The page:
HFW has continued its Middle East expansion after striking an alliance with Saudi Arabian firm Mohammed Al Khiliwi.
Named partner and leader of the Riyadh outfit, Al Khiliwi, will join HFW’s partnership as part of the agreement, subject to authorisation by the Solicitors Regulation Authority. HFW insurance partner John Barlow, who splits his time between Riyadh and Dubai, is set to relocate full-time to the new office
For HFW, the association ties into a wider push to align the firm’s Middle East practice with its six global sector lines: aerospace, commodities, construction, energy and resources, insurance and shipping.
Richard Gimblett, head of HFW’s Dubai office, told Legal Business: ‘We know Mohammed from previous dealings so we know he’s a quality lawyer. He has a practice with a heavy dispute resolution focus, too, which perfectly aligns with what we do.’
Richard Crump, HFW’s senior partner, described the region as a ‘priority’ for each of the firm’s sectors, and said the Middle East ‘is fast becoming a major centre for international dispute resolution, which is a key part of our practice globally.’
Al Khiliwi’s arrival builds on an acquisitive 2018 for HFW, with the firm adding 24 new partners across Abu Dhabi, Brussels, Dubai, Hong Kong, Houston, London and Rio de Janeiro.
HFW was particularly expansive in the Middle East last year, most notably in the hire of Reed Smith’s managing partner for the region, Vince Gordon. Corporate partner Tania de Swart followed Gordon from Reed Smith to HFW.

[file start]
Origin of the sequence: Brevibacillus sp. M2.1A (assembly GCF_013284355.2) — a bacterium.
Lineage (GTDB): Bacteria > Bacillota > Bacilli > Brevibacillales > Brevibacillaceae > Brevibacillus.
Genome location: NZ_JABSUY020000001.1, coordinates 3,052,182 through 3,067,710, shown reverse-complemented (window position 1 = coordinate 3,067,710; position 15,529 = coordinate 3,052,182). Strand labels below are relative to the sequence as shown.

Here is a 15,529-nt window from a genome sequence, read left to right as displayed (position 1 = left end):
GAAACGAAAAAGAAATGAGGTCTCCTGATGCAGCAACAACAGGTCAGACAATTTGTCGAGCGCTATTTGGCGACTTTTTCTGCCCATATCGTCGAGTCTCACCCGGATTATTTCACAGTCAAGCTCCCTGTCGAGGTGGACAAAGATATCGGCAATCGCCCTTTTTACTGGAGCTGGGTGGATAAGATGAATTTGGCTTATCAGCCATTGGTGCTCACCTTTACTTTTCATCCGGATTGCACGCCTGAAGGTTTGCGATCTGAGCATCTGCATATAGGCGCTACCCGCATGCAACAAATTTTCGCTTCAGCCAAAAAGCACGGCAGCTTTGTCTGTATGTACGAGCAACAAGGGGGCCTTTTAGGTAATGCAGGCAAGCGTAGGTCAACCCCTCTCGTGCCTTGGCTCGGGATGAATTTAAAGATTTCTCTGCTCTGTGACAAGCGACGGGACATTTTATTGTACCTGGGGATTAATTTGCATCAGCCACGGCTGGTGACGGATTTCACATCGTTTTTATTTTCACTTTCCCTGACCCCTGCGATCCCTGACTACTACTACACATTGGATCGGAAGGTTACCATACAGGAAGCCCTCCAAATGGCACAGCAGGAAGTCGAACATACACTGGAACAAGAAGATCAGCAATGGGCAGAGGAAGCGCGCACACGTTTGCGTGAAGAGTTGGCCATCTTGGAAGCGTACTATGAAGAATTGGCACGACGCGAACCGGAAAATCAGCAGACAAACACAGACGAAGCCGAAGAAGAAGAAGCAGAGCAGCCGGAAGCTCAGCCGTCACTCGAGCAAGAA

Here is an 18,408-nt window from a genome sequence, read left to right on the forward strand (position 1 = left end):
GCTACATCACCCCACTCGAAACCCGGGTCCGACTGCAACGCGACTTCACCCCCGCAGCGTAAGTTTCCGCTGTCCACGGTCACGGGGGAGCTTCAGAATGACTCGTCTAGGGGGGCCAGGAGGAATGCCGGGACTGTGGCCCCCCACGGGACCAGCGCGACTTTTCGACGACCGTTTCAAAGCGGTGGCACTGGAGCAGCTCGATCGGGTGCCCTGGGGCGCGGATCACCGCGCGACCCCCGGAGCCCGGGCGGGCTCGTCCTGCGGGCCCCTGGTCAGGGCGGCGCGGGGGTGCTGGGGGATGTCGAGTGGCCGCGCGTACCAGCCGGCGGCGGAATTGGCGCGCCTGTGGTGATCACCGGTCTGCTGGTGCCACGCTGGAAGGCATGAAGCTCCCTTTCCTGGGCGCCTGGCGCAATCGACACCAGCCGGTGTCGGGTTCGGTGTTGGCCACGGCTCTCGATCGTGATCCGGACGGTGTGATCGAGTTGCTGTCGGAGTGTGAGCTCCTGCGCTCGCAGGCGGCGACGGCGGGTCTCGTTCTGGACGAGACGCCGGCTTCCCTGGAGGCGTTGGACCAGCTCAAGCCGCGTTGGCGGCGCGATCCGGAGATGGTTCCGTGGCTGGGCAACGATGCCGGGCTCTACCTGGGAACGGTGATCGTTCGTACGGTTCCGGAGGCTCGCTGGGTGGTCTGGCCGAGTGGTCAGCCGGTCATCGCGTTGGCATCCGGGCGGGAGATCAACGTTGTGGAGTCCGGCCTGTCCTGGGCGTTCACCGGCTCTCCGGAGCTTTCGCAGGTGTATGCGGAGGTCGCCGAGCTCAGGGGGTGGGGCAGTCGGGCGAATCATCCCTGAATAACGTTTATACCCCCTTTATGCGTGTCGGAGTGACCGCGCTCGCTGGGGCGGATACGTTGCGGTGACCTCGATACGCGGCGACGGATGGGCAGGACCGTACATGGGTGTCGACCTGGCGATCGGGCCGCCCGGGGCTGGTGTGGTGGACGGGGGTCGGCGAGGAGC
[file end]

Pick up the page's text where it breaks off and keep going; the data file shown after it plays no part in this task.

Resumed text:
The firm then strengthened the newly-opened Abu Dhabi outpost in November by hiring former Bird & Bird defence and infrastructure partner Richard Lucas to lead the office.
Throughout 2018 HFW also made key hires in Singapore, London and the USA. The firm also broke new ground by launching a standalone consultancy arm, branded HFW Consulting.
At a time when other firms, such as Herbert Smith Freehills, Clifford Chance and Latham & Watkins, have scaled back in the Middle East, HFW’s continued growth in the region comes amid robust overall performance. The firm’s revenue for the 2017/18 financial year was up 8% to £179.1m, thanks in part to its international offices accounting for 60% of overall turnover, up from 55% the previous year.
Gimblett added: ‘If you don’t have a sector focus in the Middle East then investment becomes a lot more speculative, it’s a difficult market out here at the moment. It’s a much more mature market too, so you need to offer something special.’